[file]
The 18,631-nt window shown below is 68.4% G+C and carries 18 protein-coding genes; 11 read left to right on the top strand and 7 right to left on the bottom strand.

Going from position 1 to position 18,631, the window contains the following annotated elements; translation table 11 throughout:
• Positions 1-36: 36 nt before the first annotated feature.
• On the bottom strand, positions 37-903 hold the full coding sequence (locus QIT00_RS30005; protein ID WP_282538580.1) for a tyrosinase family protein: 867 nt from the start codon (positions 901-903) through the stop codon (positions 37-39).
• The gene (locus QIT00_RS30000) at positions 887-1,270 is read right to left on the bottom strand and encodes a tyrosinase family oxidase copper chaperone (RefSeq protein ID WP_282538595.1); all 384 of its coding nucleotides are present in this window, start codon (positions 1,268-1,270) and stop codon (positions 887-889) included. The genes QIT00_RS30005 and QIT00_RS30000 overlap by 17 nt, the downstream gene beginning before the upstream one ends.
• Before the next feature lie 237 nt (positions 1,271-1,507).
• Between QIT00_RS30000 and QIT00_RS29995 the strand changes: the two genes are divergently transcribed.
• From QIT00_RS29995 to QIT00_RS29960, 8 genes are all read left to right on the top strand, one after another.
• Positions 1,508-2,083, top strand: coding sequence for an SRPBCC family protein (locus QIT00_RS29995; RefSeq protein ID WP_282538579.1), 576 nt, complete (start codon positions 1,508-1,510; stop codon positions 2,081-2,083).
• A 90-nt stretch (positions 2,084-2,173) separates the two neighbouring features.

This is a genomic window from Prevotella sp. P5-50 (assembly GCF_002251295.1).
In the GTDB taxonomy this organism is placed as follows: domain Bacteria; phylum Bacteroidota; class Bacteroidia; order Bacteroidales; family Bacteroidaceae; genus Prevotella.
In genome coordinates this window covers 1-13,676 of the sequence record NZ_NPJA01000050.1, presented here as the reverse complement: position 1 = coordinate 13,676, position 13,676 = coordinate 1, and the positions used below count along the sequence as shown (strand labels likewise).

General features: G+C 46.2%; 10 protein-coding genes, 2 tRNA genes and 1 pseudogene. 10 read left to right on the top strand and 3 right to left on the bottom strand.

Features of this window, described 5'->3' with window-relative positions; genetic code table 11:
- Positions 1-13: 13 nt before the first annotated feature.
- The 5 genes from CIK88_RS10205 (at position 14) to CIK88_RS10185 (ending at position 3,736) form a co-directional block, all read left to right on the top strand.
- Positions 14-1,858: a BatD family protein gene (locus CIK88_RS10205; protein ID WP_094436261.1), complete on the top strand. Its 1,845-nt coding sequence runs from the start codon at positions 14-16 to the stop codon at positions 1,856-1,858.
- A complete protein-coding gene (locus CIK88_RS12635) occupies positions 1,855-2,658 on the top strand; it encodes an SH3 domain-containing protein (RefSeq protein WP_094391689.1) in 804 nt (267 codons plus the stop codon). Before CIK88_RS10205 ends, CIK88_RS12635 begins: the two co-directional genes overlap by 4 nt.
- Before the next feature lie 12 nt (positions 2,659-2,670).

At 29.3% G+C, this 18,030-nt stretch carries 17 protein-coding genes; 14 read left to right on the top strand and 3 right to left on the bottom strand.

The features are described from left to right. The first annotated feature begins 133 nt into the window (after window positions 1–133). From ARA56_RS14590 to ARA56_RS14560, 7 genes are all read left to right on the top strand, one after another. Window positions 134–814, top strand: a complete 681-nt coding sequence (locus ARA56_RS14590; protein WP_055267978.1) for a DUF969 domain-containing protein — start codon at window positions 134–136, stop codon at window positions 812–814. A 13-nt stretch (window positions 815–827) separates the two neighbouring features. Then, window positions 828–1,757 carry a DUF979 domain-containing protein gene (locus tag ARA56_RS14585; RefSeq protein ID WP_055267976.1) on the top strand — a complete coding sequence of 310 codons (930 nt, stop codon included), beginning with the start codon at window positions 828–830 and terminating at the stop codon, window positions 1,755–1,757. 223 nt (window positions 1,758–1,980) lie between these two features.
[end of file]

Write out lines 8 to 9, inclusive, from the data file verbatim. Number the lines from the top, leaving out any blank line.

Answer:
• From QIT00_RS29995 to QIT00_RS29960, 8 genes are all read left to right on the top strand, one after another.
• Positions 1,508-2,083, top strand: coding sequence for an SRPBCC family protein (locus QIT00_RS29995; RefSeq protein ID WP_282538579.1), 576 nt, complete (start codon positions 1,508-1,510; stop codon positions 2,081-2,083).